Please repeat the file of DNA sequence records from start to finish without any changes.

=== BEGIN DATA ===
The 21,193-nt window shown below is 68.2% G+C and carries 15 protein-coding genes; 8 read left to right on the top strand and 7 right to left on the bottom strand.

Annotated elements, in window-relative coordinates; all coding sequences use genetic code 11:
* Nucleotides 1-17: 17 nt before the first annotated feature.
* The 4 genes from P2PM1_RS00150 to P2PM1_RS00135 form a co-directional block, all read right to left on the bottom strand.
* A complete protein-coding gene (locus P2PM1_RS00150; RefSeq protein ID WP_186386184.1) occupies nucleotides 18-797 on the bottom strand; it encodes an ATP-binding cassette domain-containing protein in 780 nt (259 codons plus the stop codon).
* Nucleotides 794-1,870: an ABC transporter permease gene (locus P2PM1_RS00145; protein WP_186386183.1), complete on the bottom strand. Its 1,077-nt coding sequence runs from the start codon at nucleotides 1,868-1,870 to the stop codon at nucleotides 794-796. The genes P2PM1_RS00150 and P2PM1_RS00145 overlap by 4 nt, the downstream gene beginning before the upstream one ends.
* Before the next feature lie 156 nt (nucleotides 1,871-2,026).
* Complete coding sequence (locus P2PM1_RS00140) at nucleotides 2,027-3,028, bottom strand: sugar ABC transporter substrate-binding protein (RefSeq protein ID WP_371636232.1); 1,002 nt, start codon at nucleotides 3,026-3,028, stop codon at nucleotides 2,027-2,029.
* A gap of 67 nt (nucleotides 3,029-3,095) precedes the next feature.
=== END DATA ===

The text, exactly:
The 21,193-nt window shown below is 68.2% G+C and carries 15 protein-coding genes; 8 read left to right on the top strand and 7 right to left on the bottom strand.

Annotated elements, in window-relative coordinates; all coding sequences use genetic code 11:
* Nucleotides 1-17: 17 nt before the first annotated feature.
* The 4 genes from P2PM1_RS00150 to P2PM1_RS00135 form a co-directional block, all read right to left on the bottom strand.
* A complete protein-coding gene (locus P2PM1_RS00150; RefSeq protein ID WP_186386184.1) occupies nucleotides 18-797 on the bottom strand; it encodes an ATP-binding cassette domain-containing protein in 780 nt (259 codons plus the stop codon).
* Nucleotides 794-1,870: an ABC transporter permease gene (locus P2PM1_RS00145; protein WP_186386183.1), complete on the bottom strand. Its 1,077-nt coding sequence runs from the start codon at nucleotides 1,868-1,870 to the stop codon at nucleotides 794-796. The genes P2PM1_RS00150 and P2PM1_RS00145 overlap by 4 nt, the downstream gene beginning before the upstream one ends.
* Before the next feature lie 156 nt (nucleotides 1,871-2,026).
* Complete coding sequence (locus P2PM1_RS00140) at nucleotides 2,027-3,028, bottom strand: sugar ABC transporter substrate-binding protein (RefSeq protein ID WP_371636232.1); 1,002 nt, start codon at nucleotides 3,026-3,028, stop codon at nucleotides 2,027-2,029.
* A gap of 67 nt (nucleotides 3,029-3,095) precedes the next feature.